One tip for your syrup: heat your honey beforehand to make pouring a whole lot easier. 30 seconds in the microwave should do it.
And now the cocktail
2 ounces Cynar
1 ounce Smith & Cross Jamican Navy Strength Rum
3/4 ounce honey-cinnamon syrup (recipe above)
1/2 ounce freshly squeezed lime juice, from 1/2 a lime (Bearss lime used here)
Fill a mixing glass 2/3 with ice and pour in all the ingredients. Stir for about 20 seconds. Strain into a chilled cocktail coupe.
It’s a cocktail that confounds expectations. The initial funky aromas of rum, lime, and cinnamon suggest you’re about to have a fruity tiki drink. But your first sip is a mouthful of rich honey and rum’s smoky molasses-like flavor, before things drop swiftly into a forcefully bitter finish from the Cynar. You’ll continue to notice these three discrete periods of sensation every time you raise the glass for another gulp—it drives you to sip again and again.
So instead I decided that I should somehow infuse cacao nibs into a cocktail and work with that. What I ended up making was a drink that was a riff on a box of chocolates: the smell of chocolate, toasted almonds and spices all infused within some rye whiskey. (You can read more on that over at the Serious Drinks site.)
The infusion is quick so if you start it today you can actually make this for Valentine’s Day if you wanted. This would more than likely earn you some brownie points since it means you thought ahead of time.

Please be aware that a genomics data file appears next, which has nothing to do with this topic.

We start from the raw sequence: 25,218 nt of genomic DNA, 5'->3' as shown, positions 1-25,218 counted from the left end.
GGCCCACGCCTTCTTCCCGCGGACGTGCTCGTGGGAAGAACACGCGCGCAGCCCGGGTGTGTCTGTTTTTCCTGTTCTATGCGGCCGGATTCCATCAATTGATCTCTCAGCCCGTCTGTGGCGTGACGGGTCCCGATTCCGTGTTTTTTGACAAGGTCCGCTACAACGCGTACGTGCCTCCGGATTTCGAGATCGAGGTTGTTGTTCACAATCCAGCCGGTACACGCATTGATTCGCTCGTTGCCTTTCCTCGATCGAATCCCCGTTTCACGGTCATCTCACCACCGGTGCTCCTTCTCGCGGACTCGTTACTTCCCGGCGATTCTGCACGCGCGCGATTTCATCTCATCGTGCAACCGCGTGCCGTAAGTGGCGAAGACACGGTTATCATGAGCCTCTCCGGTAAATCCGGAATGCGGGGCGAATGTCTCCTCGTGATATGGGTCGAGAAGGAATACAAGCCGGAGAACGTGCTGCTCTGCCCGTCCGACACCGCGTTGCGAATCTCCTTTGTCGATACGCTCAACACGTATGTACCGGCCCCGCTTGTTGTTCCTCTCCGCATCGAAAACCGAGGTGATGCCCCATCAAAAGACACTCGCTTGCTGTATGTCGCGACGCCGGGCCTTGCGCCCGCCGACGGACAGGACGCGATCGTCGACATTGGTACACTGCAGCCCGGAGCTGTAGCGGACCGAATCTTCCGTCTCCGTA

So let’s start cocktailing!
Cacao Nib, Toasted Almond, and Spice Infused Rye
1/3 cup cacao nibs
1/2 teaspoon black pepper
5 allspice berries
1/4 cup sliced almonds, toasted
2 2” long cinnamon sticks
1/2 inch cube ginger, peeled and sliced
1-1/2 cups rye whiskey, such as Redemption Rye
In an airtight container, combine all ingredients and swirl to combine. Let sit for 2 days then fine strain into a clean airtight container (you may need to strain a second time). Let sit an additional day or two to mellow. Infusion is now ready to use and will last indefinitely (best flavor within one year though).
Now the cocktail:
1-3/4 ounce cacao nib infused rye
3/4 ounce Oloroso Sherry
1/2 freshly squeezed meyer lemon juice, from 1/2 lemon
bar spoon luxardo cherry syrup from jar of cherries
Fill a mixing glass 2/3 full with ice. Add infused rye, sherry, lemon juice, and syrup from the cherry jar. Stir until well chilled, about 25 seconds. Strain into a chilled cocktail glass. Garnish with cherry and serve.
The aroma from the infusion is intoxicating. Warm spices combined with a rich chocolate aroma followed by the nutty toasted almonds. And it gets better in the cocktail which is both bright and decadent. Let the drink sit for a minute after you’ve poured it, as that lets all the smells really open up as it looses it’s chill.
Named for the time of day lately when these start getting passed around in the house, they bring a lovely glow and just a little hint of warmth.
1-1/2 oz. Mount Gay Eclipse Barbados Rum
3/4 oz. Grand Marnier
1/2 oz. Rothman & Winter Orchard Apricot Liqueur
3/4 oz. freshly squeezed lime juice
1/2 oz. cinnamon syrup
2 dashes Miracle Mile Forbidden Bitters
Combine all ingredients into a shaker 2/3 filled with ice. Shake well to combine and strain into a chilled coupe.
This drink is quite dry. Sweet and tart are well balanced with the cinnamon and bitters lingering in the back adding a hint of spice.